Thoughtseize - Thoughtseize complicated Shops SBing and was underwhelming for me. I don't consider it very good at all against Shops as they've typically dropped their hand by the time you can cast it on the draw. It is also tempo negative on the play in that you've removed a card that they didn't have to spend mana casting. Yes, sometimes their hand is dependent on one particular card, but most of the time I've found that they just play the other two 2 mana cards in their hand on turn 1 and you wish you would have led with DRS or turn 1 Dark Confidant. Since I really wanted to board it out, the led to 8 cards for the board and several other weaker cards I wanted to board out as well (like the 3rd Leo and Cruise on the play). I judged that I wanted to keep the Missteps and Pyroblasts more than I wanted to keep the Thoughtseizes, so those were cut to make the SB'ing map cleaner It is also a poor top deck late in the game, though Dack wasn't included in NBA's list so it might be worth revisiting as Dack mitigates that downside.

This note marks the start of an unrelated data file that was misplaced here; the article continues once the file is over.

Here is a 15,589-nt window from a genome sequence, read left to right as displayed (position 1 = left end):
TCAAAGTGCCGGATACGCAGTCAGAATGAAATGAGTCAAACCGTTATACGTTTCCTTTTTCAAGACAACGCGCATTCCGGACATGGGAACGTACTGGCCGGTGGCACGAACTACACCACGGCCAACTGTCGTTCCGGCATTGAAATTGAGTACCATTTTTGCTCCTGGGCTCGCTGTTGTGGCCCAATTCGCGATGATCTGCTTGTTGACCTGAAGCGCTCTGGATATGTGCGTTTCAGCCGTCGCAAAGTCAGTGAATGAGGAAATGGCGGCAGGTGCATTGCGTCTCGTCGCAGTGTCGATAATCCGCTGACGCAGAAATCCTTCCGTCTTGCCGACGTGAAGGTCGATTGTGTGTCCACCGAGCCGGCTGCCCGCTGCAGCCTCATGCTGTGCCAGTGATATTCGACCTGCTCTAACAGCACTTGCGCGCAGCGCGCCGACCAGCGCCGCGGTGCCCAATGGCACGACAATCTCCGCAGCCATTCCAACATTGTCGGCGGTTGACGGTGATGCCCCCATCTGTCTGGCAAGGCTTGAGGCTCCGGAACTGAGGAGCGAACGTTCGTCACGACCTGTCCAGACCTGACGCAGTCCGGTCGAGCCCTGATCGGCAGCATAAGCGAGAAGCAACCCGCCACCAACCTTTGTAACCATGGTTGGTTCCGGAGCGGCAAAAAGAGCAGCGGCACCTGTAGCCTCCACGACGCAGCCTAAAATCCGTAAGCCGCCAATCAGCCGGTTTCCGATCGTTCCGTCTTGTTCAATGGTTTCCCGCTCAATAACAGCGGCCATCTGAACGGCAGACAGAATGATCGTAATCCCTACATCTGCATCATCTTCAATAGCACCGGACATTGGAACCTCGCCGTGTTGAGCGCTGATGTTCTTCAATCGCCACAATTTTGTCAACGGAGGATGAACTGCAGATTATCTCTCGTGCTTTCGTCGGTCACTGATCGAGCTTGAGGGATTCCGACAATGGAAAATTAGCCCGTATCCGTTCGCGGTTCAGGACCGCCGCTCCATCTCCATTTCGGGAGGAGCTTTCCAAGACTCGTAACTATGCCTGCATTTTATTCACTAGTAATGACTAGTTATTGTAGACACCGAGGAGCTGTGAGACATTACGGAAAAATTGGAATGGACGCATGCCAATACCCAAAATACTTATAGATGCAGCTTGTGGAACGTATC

Dire Fleet Daredevil - On a fundamental level, I really dislike cards that are dependent on my opponent's deck. On a practical level, Dack makes Snapcaster better and the absence of Thoughtseize makes Dire Fleet worse. Snapcaster is better late game when you opponent is setting up a Paradoxical or Delve spell, in that it lets you flashback Pyroblast to stop that. I also felt that being able to Snapcaster back removal like Nature's Claim or Bolt was more relevant than the first strike against Shops. This is the reasoning that led me to cut the Daredevil for a second Snapcaster. I am curious if anyone has had much success with Daredevil. I have not encountered it in the leagues.
Against the Field
I am hesitant to give a formula for sideboarding with decks. In many cases, you should be willing to adapt a list to a specific metagame, which means tweaking the maindeck and the sideboard as appropriate. Also, cards in the SB are contextual and if the opponent does something unexpected, it's necessary to be flexible with certain plans. To that end, I think is most valuable to give written explanations of the sideboard exchanges I would make and why I would make them.